5 top tips for home learning
Before reading this blog, we need to understand that every teacher is different, every school is different, every context is different, and everyone has different expectations. With this in mind, here are 5 tips to help you teach during lockdown.
1. Don’t teach anything new
Schools should see this an opportunity to review previously taught content and focus on consolidating the basics (early number skills, times tables, early reading, etc) and deepening children’s understanding of these. Since the government has disapplied the curriculum, continuing to teach new content can have an adverse effect: some children will not access this content, others will not cover it as thoroughly as in class, while others will not pay attention. Either way, we risk creating bigger gaps in learning.
2. Manage expectations
Limit core learning opportunities to a few hours each day, to be completed when children have the opportunity. Try to avoid setting too much work or for it to be delivered at specific times. This is a difficult time for all, and a variety of factors could impact children’s ability to learn: different routines; parents working from home; limited internet access; limited device access; limited device size; etc. Too much pressure to complete work might have a negative effect on learning at home.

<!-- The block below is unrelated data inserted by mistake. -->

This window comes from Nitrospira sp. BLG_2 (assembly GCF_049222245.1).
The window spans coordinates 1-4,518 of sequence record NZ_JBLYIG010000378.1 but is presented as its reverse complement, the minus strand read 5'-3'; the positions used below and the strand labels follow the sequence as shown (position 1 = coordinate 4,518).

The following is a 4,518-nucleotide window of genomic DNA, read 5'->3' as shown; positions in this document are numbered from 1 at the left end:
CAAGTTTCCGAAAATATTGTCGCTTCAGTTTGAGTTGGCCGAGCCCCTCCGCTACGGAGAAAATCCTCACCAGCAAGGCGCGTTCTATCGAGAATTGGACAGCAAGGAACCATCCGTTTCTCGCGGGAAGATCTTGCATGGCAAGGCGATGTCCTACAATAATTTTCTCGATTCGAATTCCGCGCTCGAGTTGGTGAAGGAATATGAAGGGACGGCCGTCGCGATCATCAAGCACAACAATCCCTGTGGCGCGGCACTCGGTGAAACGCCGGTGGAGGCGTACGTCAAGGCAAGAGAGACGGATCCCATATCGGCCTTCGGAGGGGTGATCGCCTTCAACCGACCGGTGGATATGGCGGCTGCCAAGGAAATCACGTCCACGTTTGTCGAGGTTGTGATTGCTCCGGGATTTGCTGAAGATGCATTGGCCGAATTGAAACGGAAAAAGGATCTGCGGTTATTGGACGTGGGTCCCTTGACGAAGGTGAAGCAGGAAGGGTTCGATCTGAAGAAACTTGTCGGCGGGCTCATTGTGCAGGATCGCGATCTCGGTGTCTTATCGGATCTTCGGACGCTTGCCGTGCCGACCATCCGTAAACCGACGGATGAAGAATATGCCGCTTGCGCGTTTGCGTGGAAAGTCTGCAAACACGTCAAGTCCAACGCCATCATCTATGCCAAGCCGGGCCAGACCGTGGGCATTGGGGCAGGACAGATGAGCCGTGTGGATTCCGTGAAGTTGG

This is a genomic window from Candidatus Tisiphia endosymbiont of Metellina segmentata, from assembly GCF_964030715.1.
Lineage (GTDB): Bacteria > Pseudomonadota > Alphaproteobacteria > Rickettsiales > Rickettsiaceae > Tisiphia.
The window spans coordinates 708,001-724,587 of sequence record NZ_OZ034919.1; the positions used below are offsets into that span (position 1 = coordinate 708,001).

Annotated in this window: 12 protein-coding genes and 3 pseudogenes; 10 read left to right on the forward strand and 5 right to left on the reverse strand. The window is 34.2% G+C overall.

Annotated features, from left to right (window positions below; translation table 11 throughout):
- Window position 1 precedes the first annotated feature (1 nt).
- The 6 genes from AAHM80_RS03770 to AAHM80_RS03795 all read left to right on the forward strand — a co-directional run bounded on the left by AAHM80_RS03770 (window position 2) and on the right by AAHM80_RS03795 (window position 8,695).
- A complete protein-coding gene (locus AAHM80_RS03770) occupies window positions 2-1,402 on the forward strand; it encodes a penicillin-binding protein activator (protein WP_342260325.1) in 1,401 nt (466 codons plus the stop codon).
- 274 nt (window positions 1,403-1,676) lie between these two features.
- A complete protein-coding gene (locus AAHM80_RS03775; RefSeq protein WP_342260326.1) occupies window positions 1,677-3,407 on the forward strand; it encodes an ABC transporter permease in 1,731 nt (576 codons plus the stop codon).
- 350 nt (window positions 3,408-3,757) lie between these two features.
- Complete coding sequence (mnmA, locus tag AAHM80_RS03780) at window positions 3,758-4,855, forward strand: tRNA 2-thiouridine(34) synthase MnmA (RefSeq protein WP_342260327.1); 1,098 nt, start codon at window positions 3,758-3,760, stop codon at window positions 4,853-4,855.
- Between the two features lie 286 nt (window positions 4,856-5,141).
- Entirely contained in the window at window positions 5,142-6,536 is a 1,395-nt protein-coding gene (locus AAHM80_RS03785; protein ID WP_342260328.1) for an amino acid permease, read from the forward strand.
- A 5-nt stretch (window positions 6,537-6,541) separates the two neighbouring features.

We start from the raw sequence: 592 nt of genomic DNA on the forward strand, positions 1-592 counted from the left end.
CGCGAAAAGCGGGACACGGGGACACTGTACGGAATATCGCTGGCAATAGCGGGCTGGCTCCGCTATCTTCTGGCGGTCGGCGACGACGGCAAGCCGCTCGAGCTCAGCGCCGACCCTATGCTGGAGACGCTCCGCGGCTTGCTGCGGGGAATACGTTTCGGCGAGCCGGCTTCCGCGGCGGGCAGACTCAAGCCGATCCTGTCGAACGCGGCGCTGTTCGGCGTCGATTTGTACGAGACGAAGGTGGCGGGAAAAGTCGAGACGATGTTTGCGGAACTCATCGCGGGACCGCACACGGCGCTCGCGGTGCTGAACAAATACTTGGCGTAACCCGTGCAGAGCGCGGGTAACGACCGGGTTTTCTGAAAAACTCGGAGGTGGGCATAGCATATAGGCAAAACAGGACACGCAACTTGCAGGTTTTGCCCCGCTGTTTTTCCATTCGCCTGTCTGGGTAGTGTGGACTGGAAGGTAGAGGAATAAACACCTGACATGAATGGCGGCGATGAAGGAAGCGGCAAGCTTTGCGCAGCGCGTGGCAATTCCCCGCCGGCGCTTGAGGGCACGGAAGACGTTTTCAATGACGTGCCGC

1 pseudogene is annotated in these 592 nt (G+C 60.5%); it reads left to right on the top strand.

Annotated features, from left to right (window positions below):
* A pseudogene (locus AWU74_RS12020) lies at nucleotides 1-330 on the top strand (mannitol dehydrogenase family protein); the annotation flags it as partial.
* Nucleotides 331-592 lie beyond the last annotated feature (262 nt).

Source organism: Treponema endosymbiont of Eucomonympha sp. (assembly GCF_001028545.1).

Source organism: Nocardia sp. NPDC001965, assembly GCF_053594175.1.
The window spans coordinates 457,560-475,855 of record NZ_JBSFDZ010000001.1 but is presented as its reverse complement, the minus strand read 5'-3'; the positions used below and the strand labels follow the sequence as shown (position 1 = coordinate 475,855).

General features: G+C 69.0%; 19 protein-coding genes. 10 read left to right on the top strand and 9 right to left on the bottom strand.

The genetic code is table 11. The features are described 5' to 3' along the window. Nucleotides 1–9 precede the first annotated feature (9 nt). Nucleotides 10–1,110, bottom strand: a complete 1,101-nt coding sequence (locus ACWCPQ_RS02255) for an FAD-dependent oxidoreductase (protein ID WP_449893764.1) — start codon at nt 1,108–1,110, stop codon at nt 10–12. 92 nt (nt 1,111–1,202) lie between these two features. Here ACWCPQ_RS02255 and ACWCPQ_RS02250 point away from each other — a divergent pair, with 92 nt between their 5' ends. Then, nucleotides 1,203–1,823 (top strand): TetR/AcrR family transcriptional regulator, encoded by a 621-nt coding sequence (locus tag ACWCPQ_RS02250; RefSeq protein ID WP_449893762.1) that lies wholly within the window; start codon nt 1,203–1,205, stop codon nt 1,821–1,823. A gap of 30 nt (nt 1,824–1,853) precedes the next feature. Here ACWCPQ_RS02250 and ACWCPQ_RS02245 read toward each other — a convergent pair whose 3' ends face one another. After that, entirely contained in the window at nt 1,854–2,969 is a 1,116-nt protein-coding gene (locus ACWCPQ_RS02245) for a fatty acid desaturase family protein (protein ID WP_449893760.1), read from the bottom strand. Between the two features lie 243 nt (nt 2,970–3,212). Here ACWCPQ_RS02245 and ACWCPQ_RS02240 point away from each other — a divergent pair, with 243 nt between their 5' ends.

3. Allow fun, open ended and non-curriculum activities
Many children will want to spend most of the day learning and many parents will want this too. Give them the opportunities: provide open ended activities, make them fun for children and families, and consider non-curriculum activities too, like helping at home. Once children have practised the core activities, these tasks should continue to engage children and parents – they could even be used as a motivator.
4. Manage yourself
This is a challenging time and it’s important to look after yourself. Many of you will have your own families to look after & various commitments so it’s important to not work all day, every day. Try to be as effective as possible, considering which platforms and activities will have the greatest impact given the time you have available. This is where I’ve found Sumdog to be really useful. I can quickly set personalised practice for my students and I can see the results in real time
Turn on subtitles and let children watch TV. There is extensive research to show that subtitles support reading, particularly early reading. It’s like subconscious learning. It gives children plenty of opportunity to practise reading without the effort. Try it yourself – try turning on the subtitles and watching the programme without reading them! It’s almost impossible!